Acacia Road

“Memoacacia-road-cover-art_origry Palace”

In my father’s house there are rooms, where I might wander,

Finding in each the rubble of childhood- a reading chair,

maroon rug, cluttered toys-

things on which I could place a memory, if only I could return-

(…) I articulate all memories into one: a toy gun, unstrung bow,

desk with owl feathers, cabinet spilling blood, the spines of books

I never had the time to read. If I lose the way back to this place,

lose it at a wrong turn and into a wrong room, it will never be for the lack

of things to stand in place of other things, but for the will to look.”

In this poetry book full of images and memories willing to bring back the time, the poet tries to capture the most powerful moments of sharing, love, friendship and tolerance: family, friends, loved ones, anonymous people, all are immortalized in the poet’s personal geography.

From the raw violence on the military fronts during the civil war to the quiet of a friend’s house, Aaron Brown takes the reader on a journey into a space and time that belong to a longed-for past: the Chad of his childhood, Ati the town of his growing-up years, almost a lost Paradise -even if this Paradise is also violent, tough and unforgiving.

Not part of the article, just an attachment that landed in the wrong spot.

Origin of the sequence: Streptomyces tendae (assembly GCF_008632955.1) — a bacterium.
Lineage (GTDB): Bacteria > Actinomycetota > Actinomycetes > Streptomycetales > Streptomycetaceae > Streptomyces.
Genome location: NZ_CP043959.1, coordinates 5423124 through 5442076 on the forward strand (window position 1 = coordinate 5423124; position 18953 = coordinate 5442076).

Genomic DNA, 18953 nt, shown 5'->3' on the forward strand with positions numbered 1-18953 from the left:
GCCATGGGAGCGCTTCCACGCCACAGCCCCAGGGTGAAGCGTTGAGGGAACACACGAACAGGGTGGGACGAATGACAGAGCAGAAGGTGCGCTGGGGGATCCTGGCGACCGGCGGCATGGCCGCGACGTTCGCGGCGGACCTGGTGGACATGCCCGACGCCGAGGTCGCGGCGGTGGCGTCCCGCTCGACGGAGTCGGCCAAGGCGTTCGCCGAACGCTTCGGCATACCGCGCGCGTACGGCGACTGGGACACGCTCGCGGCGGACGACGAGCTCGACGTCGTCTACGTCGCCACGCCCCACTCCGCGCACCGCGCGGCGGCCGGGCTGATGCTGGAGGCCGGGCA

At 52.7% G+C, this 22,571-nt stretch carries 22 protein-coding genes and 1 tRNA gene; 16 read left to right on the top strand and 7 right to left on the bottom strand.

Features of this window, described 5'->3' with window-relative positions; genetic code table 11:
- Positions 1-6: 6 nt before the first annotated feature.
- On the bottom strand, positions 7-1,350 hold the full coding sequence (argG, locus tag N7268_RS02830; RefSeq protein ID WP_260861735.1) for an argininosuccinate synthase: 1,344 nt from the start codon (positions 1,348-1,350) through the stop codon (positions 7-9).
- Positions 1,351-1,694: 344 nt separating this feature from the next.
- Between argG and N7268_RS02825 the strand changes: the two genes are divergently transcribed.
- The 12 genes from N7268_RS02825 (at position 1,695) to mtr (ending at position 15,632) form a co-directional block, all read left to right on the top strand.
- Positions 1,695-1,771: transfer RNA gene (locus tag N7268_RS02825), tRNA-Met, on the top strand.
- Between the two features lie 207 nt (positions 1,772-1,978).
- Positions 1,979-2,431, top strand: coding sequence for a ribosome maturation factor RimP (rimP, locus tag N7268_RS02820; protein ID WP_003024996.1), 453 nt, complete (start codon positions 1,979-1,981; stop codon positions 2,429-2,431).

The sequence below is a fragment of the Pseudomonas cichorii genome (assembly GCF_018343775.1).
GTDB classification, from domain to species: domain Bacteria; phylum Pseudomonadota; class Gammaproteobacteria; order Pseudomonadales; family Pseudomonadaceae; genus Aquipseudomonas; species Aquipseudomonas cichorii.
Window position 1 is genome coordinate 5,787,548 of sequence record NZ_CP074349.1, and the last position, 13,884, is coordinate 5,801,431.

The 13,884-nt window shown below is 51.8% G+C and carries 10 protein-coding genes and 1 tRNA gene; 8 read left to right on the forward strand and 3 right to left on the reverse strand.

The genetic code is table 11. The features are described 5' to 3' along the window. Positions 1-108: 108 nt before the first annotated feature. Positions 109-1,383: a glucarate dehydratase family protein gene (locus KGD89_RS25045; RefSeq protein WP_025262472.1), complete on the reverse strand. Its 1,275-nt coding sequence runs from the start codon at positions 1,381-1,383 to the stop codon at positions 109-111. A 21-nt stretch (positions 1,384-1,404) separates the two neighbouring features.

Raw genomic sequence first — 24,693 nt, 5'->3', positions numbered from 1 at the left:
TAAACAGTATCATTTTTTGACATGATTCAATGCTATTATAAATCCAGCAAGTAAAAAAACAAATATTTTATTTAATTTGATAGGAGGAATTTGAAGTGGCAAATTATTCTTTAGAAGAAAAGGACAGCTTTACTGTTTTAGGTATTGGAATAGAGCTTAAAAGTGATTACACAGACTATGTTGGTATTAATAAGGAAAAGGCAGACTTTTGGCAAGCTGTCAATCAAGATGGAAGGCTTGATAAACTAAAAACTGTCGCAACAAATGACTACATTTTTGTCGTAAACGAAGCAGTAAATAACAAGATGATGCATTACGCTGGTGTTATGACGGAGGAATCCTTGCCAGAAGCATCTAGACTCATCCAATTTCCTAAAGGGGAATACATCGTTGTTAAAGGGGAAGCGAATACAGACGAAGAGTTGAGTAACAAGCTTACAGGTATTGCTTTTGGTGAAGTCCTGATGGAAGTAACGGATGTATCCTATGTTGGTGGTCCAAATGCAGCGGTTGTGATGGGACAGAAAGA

Encapsulating space and time within words, Aaron Brown’s poetry rushes across a land of vivid colours and people. It also depicts a world belonging to another time and place, to another age, to another person; in this poliphonic poetry where French, Arabic and English sometimes mingle and almost echo each other, the poet creates the “memory palace” of his adult life.

Aaron Brown’s poetry is beautifully written and has a strong sense of description, thus transforming the ordinary into exquisite, blissful bits of writing. From the precious time spent with friends come these poems in which not a particular geographic region, but the land of youth, generosity and love is the true mother country so longed for.

Acacia Road by Aaron Brown

978-1878851697 / Silverfish Review Press (May 15, 2018)

Review by Ioana Danaila

Ioana Danaila was born in Romania. She graduated from University Lyon 2 Lumière with a Masters in African Postcolonial Literature and a First degree in French for Non-Francophone people. She published a collection of short stories and translated books from French to Romanian. She speaks Romanian, French, English, and Spanish, and teaches English language and literature to highschool students in France.

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